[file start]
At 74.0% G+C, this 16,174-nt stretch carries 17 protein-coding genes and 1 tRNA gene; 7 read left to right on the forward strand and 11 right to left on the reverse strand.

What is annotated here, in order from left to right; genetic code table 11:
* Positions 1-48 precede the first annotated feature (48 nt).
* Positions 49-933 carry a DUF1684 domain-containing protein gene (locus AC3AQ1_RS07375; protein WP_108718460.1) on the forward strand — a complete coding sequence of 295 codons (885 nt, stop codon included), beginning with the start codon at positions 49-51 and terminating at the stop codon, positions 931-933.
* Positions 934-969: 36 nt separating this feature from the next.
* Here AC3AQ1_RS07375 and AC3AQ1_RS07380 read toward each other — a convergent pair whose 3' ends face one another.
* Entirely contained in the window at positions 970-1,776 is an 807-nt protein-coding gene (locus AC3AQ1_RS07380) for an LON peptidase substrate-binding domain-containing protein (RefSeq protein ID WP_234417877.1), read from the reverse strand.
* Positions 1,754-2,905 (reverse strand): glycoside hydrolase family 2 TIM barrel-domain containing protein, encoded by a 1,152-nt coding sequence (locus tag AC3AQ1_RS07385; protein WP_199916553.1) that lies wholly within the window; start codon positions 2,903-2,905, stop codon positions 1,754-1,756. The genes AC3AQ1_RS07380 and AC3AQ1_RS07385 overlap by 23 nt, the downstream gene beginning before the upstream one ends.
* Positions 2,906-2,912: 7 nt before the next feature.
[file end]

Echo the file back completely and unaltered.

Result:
At 74.0% G+C, this 16,174-nt stretch carries 17 protein-coding genes and 1 tRNA gene; 7 read left to right on the forward strand and 11 right to left on the reverse strand.

What is annotated here, in order from left to right; genetic code table 11:
* Positions 1-48 precede the first annotated feature (48 nt).
* Positions 49-933 carry a DUF1684 domain-containing protein gene (locus AC3AQ1_RS07375; protein WP_108718460.1) on the forward strand — a complete coding sequence of 295 codons (885 nt, stop codon included), beginning with the start codon at positions 49-51 and terminating at the stop codon, positions 931-933.
* Positions 934-969: 36 nt separating this feature from the next.
* Here AC3AQ1_RS07375 and AC3AQ1_RS07380 read toward each other — a convergent pair whose 3' ends face one another.
* Entirely contained in the window at positions 970-1,776 is an 807-nt protein-coding gene (locus AC3AQ1_RS07380) for an LON peptidase substrate-binding domain-containing protein (RefSeq protein ID WP_234417877.1), read from the reverse strand.
* Positions 1,754-2,905 (reverse strand): glycoside hydrolase family 2 TIM barrel-domain containing protein, encoded by a 1,152-nt coding sequence (locus tag AC3AQ1_RS07385; protein WP_199916553.1) that lies wholly within the window; start codon positions 2,903-2,905, stop codon positions 1,754-1,756. The genes AC3AQ1_RS07380 and AC3AQ1_RS07385 overlap by 23 nt, the downstream gene beginning before the upstream one ends.
* Positions 2,906-2,912: 7 nt before the next feature.